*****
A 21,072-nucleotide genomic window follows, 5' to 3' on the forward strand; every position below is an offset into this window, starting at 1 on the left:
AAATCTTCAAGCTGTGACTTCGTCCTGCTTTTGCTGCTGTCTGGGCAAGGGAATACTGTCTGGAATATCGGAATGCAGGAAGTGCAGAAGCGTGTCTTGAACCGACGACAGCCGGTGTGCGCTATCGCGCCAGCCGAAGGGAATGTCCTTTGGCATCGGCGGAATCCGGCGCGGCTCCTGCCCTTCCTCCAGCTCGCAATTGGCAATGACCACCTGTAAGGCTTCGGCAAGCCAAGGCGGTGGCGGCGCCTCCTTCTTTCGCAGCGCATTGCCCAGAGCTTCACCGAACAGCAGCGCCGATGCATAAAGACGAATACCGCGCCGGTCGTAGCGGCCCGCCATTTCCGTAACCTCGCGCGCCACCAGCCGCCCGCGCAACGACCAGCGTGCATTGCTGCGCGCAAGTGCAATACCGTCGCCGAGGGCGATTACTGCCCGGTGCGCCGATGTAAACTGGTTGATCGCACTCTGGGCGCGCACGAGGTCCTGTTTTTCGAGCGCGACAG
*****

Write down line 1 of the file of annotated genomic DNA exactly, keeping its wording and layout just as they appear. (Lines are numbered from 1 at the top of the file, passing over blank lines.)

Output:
A 21,072-nucleotide genomic window follows, 5' to 3' on the forward strand; every position below is an offset into this window, starting at 1 on the left: